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Vitamin B-3 (Niacin)

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Why is Niacin important to your health?

Niacin or Vitamin B3 is a water-soluble vitamin plays. It is a powerful antioxidant, which protects the liver from free radical damage. It helps to regulate blood glucose levels, and lower LDL cholesterol. It can be used to help treat circulatory disorders by improving blood flow to the skin, heart and brain.

Physiological Functions

Niacin is an essential vitamin that supports energy metabolism and reactions involving biosynthesis and degradation as part of the pyridine nucleotide coenzymes, nicotinamide adenine dinucleotide (NAD) and nicotinamide adenine dinucleotide phosphate (NADP). The levels of oxidized and reduced forms of these coenzymes establish the redox potential in cells that regulates metabolic activities involving mitochondrial electron transport and numerous enzyme reactions.

High doses of niacin are also used as a pharmacological agent in blood lipid-lowering therapy.

Factors Affecting Availability

Because niacin is a water-soluble vitamin, significant amounts can be lost if large volumes of liquids are used in preparation and cooking of food sources. As with other B vitamins, niacin is lost in the milling of grains. To compensate for these losses, white flour and rice are enriched with the vitamin.

Niacin can be obtained from consumption of food sources or from biosynthesis with the amino acid tryptophan as a precursor. Approximately 60 mg tryptophan are required for synthesis of 1 mg of niacin. Niacin biosynthesis from tryptophan is dependent on availability of vitamin B6 and riboflavin.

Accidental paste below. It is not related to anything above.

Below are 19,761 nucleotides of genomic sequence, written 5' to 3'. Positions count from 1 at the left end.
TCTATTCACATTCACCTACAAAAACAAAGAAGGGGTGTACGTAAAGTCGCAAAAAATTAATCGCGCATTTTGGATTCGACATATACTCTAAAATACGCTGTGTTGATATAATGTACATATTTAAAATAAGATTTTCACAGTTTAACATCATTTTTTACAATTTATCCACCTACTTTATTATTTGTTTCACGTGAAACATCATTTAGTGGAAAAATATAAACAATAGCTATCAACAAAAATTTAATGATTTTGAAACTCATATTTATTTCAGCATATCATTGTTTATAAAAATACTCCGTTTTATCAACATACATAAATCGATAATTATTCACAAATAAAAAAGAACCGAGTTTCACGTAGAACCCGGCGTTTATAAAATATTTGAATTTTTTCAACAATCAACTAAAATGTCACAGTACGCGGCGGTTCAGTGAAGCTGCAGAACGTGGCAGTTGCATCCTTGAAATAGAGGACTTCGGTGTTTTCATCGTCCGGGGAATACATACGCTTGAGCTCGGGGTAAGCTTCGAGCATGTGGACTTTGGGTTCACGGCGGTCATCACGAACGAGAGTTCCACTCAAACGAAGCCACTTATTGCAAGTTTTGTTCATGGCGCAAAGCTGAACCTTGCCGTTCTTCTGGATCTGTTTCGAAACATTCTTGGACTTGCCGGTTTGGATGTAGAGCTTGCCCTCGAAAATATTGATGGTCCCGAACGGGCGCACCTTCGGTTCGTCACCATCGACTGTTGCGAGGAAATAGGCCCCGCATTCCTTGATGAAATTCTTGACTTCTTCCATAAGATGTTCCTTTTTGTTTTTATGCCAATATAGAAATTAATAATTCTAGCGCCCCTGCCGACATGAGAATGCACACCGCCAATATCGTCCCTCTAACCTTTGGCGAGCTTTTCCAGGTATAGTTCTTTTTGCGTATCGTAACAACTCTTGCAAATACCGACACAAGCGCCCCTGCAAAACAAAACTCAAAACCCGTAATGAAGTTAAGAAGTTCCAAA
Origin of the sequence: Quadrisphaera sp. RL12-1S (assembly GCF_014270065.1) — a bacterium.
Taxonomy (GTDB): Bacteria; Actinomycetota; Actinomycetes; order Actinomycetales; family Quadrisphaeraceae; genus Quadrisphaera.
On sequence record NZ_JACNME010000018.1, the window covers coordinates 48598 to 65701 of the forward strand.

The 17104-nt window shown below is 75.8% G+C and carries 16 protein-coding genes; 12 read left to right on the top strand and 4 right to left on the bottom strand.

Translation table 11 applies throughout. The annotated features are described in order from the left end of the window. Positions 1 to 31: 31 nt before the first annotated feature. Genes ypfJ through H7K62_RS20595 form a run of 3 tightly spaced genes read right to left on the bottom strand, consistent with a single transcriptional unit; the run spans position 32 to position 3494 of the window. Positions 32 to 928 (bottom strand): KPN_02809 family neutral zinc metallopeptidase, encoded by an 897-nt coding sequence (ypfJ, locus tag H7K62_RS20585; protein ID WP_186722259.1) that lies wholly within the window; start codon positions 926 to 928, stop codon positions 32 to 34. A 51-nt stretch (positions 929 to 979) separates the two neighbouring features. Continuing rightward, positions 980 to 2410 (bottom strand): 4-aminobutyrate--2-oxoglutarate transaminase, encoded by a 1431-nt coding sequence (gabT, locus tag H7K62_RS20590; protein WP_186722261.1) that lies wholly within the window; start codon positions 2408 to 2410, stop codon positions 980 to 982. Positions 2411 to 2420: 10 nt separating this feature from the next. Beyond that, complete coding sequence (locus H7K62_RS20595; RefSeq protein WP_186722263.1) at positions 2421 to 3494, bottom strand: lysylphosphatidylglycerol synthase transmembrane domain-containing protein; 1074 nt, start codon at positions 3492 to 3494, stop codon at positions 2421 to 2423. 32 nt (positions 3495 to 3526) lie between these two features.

Clinical evidence of niacin deficiency includes fatigue, poor appetite, diarrhea, irritability, headache, emotional instability and possible memory loss. Pellagra is the clinical manifestation of advanced niacin deficiency that is characterized by dermatitis, dementia, and diarrhea. Niacin deficiency rarely occurs without accompanying riboflavin deficiency. Pyridoxine deficiency may also be present.


Niacin toxicity is rarely observed at doses generally consumed. Administration of pharmacological doses of nicotinic acid (1-2 g three times a day) is used in treatment of high blood cholesterol. At this level of intake, histamine release may be triggered resulting in flushing of the skin which can be harmful to patients with asthma or peptic ulcer disease. Niacin also promotes hepatic toxicity when consumed at high doses found in some supplements.

The upper limit of safety for niacin established by the Food and Nutrition Board of the Institute of Medicine is 35 mg daily for adults.

Dietary Sources

Niacin is obtained from, liver, meat, peanuts and other nuts, and whole grains. In general, foods rich in protein, with exception of tryptophan-poor grains, can satisfy some of the demand for niacin. 

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Dietary supplements are not to be used to prevent or treat any disease. The Statements on this web page have not been evaluated by the FDA. Any information provided on this website is not a substitute for the advice of a licensed medical practitioner. Individuals are advised not to self-medicate in the presence of significant illness. Ingredients in supplements are not drugs and may not be foods.
CELLFOOD DNA/RNA contains Niacin among other things and is marketed internationally by J. Wood & Associates.  To order CELLFOOD DNA/RNA for your store please call 405-285-7052 or email us at

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